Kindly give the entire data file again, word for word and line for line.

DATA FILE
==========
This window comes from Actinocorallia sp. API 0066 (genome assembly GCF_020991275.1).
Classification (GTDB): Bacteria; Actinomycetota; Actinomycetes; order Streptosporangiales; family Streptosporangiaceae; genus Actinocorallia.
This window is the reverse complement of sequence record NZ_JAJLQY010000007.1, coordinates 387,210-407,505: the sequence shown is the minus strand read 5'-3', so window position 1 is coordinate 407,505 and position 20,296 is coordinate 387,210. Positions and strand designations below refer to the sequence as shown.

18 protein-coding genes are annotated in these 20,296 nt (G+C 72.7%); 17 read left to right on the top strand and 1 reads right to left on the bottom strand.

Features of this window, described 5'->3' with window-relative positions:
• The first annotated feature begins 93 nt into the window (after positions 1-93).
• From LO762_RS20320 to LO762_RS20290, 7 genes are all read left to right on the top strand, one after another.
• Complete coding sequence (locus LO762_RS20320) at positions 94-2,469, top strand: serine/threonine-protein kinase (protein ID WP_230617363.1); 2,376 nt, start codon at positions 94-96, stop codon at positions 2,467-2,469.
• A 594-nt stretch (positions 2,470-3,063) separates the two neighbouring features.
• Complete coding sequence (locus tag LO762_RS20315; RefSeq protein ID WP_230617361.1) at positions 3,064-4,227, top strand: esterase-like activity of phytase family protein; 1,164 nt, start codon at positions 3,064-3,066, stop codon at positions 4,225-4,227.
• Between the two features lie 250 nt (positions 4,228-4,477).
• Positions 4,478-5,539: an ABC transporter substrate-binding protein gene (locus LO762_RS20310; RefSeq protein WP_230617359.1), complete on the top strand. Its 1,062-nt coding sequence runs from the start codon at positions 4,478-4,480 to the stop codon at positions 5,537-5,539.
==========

This window comes from Actinocorallia sp. API 0066 (genome assembly GCF_020991275.1).
Classification (GTDB): Bacteria; Actinomycetota; Actinomycetes; order Streptosporangiales; family Streptosporangiaceae; genus Actinocorallia.
This window is the reverse complement of sequence record NZ_JAJLQY010000007.1, coordinates 387,210-407,505: the sequence shown is the minus strand read 5'-3', so window position 1 is coordinate 407,505 and position 20,296 is coordinate 387,210. Positions and strand designations below refer to the sequence as shown.

18 protein-coding genes are annotated in these 20,296 nt (G+C 72.7%); 17 read left to right on the top strand and 1 reads right to left on the bottom strand.

Features of this window, described 5'->3' with window-relative positions:
• The first annotated feature begins 93 nt into the window (after positions 1-93).
• From LO762_RS20320 to LO762_RS20290, 7 genes are all read left to right on the top strand, one after another.
• Complete coding sequence (locus LO762_RS20320) at positions 94-2,469, top strand: serine/threonine-protein kinase (protein ID WP_230617363.1); 2,376 nt, start codon at positions 94-96, stop codon at positions 2,467-2,469.
• A 594-nt stretch (positions 2,470-3,063) separates the two neighbouring features.
• Complete coding sequence (locus tag LO762_RS20315; RefSeq protein ID WP_230617361.1) at positions 3,064-4,227, top strand: esterase-like activity of phytase family protein; 1,164 nt, start codon at positions 3,064-3,066, stop codon at positions 4,225-4,227.
• Between the two features lie 250 nt (positions 4,228-4,477).
• Positions 4,478-5,539: an ABC transporter substrate-binding protein gene (locus LO762_RS20310; RefSeq protein WP_230617359.1), complete on the top strand. Its 1,062-nt coding sequence runs from the start codon at positions 4,478-4,480 to the stop codon at positions 5,537-5,539.